Electric Car Charging Overview
Electric Car Charging is Easy
Imagine never stopping at a gas station again, and instead, have an unlimited supply of fuel available at home or wherever you normally park. For many electric car drivers, this is a reality. Battery-electric cars never need gas, and for short trips, plug-in hybrids might use no gas.
Electric car charging is simple, cost-effective and convenient, particularly when you are plugged in at home—filling up your car even while you’re asleep. How long it takes to charge depends on the charging equipment and the size of the car’s battery and its available charging capacity.
Although electric car drivers primarily charge at home, workplace and public chargers are increasingly available in communities nationwide. Use the EV Charging Station Map to find nearby charging.
Level 2 Charging
Level 2 charging is considerably faster, but requires installing a charging station, also known as electric vehicle supply equipment (EVSE). Charging station installation requires a dedicated 240-volt or 208-volt electrical circuit, similar to what is required for a clothes dryer or electric range. Level 2 is found at many public and workplace charging stations, and also in many homes. It uses the same standard connector as Level 1 charging, meaning any electric car can plug in at any Level 2 charger.
Depending on battery type, charger configuration and circuit capacity, Level 2 charging adds about 14-35 miles of range per hour of charging time.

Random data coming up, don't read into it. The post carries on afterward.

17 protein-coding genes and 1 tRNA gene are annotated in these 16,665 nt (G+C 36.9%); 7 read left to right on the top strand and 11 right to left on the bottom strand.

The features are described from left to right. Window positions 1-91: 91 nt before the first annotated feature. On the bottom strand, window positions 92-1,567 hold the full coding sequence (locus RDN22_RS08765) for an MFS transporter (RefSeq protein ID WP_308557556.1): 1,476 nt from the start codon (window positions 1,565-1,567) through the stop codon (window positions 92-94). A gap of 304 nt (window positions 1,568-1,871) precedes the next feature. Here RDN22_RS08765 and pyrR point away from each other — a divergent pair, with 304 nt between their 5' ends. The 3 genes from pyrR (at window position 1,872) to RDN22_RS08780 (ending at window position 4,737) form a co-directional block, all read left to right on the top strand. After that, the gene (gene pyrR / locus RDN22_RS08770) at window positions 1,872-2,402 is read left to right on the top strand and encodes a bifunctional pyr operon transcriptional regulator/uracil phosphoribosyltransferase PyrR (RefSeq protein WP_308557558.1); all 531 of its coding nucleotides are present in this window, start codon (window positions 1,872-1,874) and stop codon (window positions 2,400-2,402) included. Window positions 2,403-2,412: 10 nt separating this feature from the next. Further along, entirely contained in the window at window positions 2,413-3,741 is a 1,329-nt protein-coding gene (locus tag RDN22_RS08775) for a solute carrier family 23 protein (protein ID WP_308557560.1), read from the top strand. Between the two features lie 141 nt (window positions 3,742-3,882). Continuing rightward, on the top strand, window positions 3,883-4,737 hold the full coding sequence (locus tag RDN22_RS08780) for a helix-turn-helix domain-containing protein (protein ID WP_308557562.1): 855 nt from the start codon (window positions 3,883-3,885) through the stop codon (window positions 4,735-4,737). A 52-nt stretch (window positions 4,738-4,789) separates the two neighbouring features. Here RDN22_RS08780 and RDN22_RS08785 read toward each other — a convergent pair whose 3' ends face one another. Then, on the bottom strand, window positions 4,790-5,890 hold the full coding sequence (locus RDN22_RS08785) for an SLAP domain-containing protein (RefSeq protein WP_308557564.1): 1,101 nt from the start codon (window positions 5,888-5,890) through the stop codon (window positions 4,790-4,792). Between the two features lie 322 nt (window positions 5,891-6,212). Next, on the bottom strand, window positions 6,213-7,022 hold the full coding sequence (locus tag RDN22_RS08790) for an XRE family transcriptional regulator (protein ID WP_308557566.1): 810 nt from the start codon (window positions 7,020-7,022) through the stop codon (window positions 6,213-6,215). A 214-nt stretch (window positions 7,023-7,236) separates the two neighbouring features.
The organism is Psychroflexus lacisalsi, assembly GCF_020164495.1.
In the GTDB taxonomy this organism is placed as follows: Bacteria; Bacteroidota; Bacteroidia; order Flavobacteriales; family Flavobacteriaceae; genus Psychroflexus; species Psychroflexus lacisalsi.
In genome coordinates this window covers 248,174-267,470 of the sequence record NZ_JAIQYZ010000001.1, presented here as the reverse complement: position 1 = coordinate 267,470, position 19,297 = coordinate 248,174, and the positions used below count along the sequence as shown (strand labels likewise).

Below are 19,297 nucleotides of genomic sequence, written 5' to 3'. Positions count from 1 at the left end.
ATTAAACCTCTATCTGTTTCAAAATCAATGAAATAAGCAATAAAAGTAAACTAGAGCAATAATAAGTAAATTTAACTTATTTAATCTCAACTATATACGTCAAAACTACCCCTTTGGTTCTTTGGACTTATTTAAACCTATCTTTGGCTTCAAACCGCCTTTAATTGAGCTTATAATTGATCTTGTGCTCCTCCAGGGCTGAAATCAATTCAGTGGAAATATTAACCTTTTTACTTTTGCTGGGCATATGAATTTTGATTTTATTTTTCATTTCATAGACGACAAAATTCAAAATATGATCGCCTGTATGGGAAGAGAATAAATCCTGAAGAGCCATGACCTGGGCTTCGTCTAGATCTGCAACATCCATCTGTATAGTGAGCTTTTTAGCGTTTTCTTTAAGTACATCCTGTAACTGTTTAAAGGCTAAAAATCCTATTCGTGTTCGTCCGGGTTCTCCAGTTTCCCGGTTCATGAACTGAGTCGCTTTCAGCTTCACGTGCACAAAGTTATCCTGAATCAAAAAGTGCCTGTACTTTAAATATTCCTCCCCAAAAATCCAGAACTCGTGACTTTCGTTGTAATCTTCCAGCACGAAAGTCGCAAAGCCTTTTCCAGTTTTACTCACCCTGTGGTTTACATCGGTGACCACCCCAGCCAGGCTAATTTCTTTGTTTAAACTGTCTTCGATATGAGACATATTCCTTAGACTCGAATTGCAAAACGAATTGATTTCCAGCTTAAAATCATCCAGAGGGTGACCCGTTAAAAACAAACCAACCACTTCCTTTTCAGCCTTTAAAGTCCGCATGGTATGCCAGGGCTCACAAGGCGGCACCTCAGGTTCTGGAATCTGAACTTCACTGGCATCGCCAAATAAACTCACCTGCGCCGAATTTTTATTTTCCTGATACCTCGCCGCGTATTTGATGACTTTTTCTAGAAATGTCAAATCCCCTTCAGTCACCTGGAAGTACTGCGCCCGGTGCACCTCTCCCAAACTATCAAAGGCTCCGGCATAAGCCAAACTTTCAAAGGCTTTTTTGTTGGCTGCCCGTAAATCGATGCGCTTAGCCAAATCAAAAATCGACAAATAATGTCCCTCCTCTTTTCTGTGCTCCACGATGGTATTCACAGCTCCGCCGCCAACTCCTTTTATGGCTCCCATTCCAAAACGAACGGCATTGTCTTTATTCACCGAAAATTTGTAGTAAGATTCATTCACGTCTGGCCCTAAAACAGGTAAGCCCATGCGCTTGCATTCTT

Electric Car Charging Costs
Cost of Installing a Charger at Home
If you decide to install a Level 2 charger at home, the installation costs will depend on the system you select, permitting fees in your area and your home’s configuration. Incentives may be available to offset these expenses.
Cost to Charge at Home
Charging costs depend on your electric car’s battery size and the local price of electricity. Most electric utilities offer special time-of-use (TOU) rates that greatly reduce costs by billing less for electricity used during off-peak hours. Contact your electric utility to find out more. Find out how simple home charging is for current electric car drivers.
While electricity costs vary, the average price in California is about 18 cents per kilowatt hour (kWh). At this price, charging an electric car such as the Nissan LEAF with a 40-kWh battery with a 150-mile range would cost about $7 to fully charge. Meanwhile, fueling a 25-mpg gas vehicle at a gas price of $4.30 per gallon would cost about $26 for enough gas to drive approximately 150 miles. Saving money on fuel is just one of the many benefits of driving electric.
Public Charging Costs
Many people charge their electric car at public charging stations. They can be free, pay-as-you-go or subscription-based, with prices set by networks or property owners. Some automakers, such as Hyundai, Nissan and Tesla may provide complimentary public charging at certain chargers. The industry is moving toward a fee structure based on kWh used, rather than by the time it takes to charge the car.
Drivers in California may expect to pay 30 cents per kWh to charge on Level 2, and 40 cents per kWh for DC fast charging. At these rates, the same Nissan LEAF with a 150-mile range and 40-kWh battery would cost about $12 to fully charge (from empty to full) using Level 2, and $16 with DC fast charging.
Several apps and online tools will help you locate public charging, including PlugShare's international database.